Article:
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Tuesday
Aug202019

I Don't Like Correction, but It's Good for Me

Kathy Collard Miller is a wise woman. She writes much about the heart and how to please the Lord. In this Biblical Thinking UPGRADE, she encourages us to see God's correction through a biblical grid.

“If we can see the value of being corrected by God,” Kathy says, “we will be much more receptive to receiving His love through it.”

I (Dawn) have never much liked being corrected. It was a pride thing. But shortly after I became a Christ-follower, I learned about the love motivating my Heavenly Father whenever He corrected me. In a life story, Kathy writes about how the Lord helped her understand His loving correction.

Kathy continues . . .

Years ago, I remember feeling guilty about not giving my toddler daughter enough attention, but I didn’t know how to change.

Then one day the water bottle man dropped off a five-gallon glass bottle for us to use later. As I watched a soap opera on TV, I looked over at my two-year-old daughter who played near the bottle. I thought, “She can’t possibly be strong enough to push over that bottle.”

Then she pushed on it.

Over it went and the bottle shattered, spilling five gallons of water onto the carpet.

For once I didn’t get angry at my toddler. I realized I had the problem, not my toddler, and God was gently correcting me about my lack of attention to my daughter.   

In the future, when I was tempted to watch television at the exclusion of my daughter’s needs, I remembered that glass bottle. I also reminded myself God wasn’t wanting to punish me but teach me how to be the good mom I wanted to be.

The Bible tells us a lot about being corrected. We can learn He intends our good.

1. Receiving correction shows you are smart!

I don’t like to be thought of as stupid. I’ve been bothered by that since childhood mainly because being stupid seemed to get me in trouble. I concluded, “If I’m not seen as stupid, I won’t get in trouble!

Interestingly, Proverbs 12:1 tells us,

“Whoever loves discipline loves knowledge, but he who hates reproof is stupid.”

I didn’t know that principle when I resisted anger after the water bottle incident. Now I see God was showing me my sinful escape method of soap operas! I was smart to learn to pay more attention to my daughter.

2. God corrects us in many different ways, even painful ones.

God’s correction may not always seem evident, because we can interpret His loving action as harmful.

He can correct us through the words of others, through unwelcome circumstances, or as He gives insights into our past wrong choices. Correction might be involved anytime we stop and evaluate: “Is my response godly and glorifying to God?”

James 1:2-3 tells us,

“Count it all joy, my brothers, when you meet trials of various kinds, for you know that the testing of your faith produces steadfastness.”

We may not like that verse because trials are not fun, but God intends to use something difficult to bring the good results He wants—our holiness for our good.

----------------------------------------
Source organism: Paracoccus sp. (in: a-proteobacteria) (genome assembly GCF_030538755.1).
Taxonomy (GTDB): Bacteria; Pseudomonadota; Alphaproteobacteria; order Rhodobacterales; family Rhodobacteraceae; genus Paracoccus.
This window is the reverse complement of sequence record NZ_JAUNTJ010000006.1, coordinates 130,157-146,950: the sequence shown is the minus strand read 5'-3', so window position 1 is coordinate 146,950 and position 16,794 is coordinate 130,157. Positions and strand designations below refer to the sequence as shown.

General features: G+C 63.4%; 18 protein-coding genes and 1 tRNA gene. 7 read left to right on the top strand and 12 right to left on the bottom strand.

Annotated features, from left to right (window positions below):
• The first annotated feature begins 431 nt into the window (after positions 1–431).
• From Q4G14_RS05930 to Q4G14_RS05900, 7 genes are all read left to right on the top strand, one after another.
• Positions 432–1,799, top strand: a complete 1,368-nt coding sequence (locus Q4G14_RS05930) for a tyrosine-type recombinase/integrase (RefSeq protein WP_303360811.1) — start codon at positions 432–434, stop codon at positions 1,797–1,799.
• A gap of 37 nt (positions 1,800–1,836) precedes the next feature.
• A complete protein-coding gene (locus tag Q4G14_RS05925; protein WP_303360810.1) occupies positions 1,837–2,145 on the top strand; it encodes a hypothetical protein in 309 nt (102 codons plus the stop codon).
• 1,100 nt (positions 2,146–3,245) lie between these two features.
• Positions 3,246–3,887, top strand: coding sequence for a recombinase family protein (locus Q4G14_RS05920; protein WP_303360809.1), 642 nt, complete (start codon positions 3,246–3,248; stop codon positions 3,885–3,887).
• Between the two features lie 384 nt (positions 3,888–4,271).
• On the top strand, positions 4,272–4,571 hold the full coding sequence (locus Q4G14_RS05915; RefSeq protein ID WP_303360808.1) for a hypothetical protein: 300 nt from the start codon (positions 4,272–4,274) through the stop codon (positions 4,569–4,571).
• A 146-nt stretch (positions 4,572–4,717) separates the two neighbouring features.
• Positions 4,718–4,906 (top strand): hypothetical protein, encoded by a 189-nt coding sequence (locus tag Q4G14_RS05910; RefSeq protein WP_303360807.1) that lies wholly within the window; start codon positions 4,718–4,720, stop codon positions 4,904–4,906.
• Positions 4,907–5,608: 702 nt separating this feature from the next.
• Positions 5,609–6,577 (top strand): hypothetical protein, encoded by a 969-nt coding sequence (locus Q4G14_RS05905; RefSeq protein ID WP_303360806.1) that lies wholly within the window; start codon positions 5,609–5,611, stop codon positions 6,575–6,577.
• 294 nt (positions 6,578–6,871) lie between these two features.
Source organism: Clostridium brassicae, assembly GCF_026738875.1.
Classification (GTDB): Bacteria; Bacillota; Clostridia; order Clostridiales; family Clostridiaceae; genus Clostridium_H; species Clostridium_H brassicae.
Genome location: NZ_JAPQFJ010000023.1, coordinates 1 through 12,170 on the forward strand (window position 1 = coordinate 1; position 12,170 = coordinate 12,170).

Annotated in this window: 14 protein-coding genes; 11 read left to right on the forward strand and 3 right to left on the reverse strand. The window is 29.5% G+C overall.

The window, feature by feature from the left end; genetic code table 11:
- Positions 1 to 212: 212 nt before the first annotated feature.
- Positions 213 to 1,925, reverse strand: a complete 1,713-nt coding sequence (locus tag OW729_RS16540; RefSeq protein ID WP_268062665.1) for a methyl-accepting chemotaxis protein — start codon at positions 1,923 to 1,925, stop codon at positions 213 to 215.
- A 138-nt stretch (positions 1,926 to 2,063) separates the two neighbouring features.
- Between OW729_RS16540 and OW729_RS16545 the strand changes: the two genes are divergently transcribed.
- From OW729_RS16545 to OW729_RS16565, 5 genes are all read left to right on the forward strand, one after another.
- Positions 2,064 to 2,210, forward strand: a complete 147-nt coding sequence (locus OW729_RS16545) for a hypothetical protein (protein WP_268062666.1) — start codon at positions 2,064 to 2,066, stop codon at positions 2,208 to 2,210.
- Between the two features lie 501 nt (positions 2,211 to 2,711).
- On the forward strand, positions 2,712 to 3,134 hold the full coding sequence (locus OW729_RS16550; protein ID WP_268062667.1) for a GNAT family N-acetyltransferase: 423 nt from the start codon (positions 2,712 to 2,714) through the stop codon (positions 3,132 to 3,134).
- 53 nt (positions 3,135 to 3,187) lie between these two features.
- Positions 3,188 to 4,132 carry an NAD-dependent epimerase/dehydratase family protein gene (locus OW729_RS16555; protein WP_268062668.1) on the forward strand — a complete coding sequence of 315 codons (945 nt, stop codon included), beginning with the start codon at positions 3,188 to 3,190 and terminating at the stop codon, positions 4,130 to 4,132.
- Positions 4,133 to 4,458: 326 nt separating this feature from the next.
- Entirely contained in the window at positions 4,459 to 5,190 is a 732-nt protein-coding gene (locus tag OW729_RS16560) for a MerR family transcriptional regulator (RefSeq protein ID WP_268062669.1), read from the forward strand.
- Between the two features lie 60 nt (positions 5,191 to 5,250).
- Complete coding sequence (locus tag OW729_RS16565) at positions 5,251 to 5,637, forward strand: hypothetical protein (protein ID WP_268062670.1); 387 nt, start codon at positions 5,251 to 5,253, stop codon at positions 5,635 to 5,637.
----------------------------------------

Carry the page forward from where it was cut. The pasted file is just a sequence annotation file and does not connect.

3. Being corrected is a gift from God offering a sense of love.

Children rarely say, “Thank you, mom, for giving me that correction. I’ll be happier because of it.” But that is exactly what God wants to hear from us.

We may not see it at the time, but God's correction helps us feel loved and valued.

Hebrews 12:5-6 assures us,

“My son, do not regard lightly the discipline of the Lord, nor be weary when reproved by him. For the Lord disciplines the one he loves, and chastises every son whom he receives.”

The next time you recognize God’s correction, you can actually tell yourself, “God is loving me!"

4. Correction helps us see when we are at fault.

Every one of us has a tendency to blame someone else for why we were unloving, unkind, unwise and a host of other ungodly reactions.

A miserable person is one who never takes responsibility. She never learns to make better choices resulting in her own joy, peace, patience, and self-control, and the good of others.

Proverbs 19:3 verifies that.

“When a man's folly brings his way to ruin, his heart rages against the Lord.”

Let’s stop blaming God for our own choices. You will better know how to change and avoid ruin.

Being corrected doesn’t seem positive at the time, but as we change our attitudes about it, we will:

  • gain wisdom,
  • value God’s involvement in our lives,
  • feel more loved, and
  • take responsibility for our actions.

Those choices will result in our good and the good of others.

What lie have you believed about being corrected? What truth would you like to replace it with?

Kathy Collard Miller is the author of over 50 books, her most recent is Heart Wisdom: Daughters of the King Bible Study Series (Elk Lake Publishing, Inc.). She loves to speak at events and has spoken in over 30 US states and 8 foreign countries. Visit her website.

Graphic of water jug - 20 Canada Drinking water jug - offered at Wayfair.

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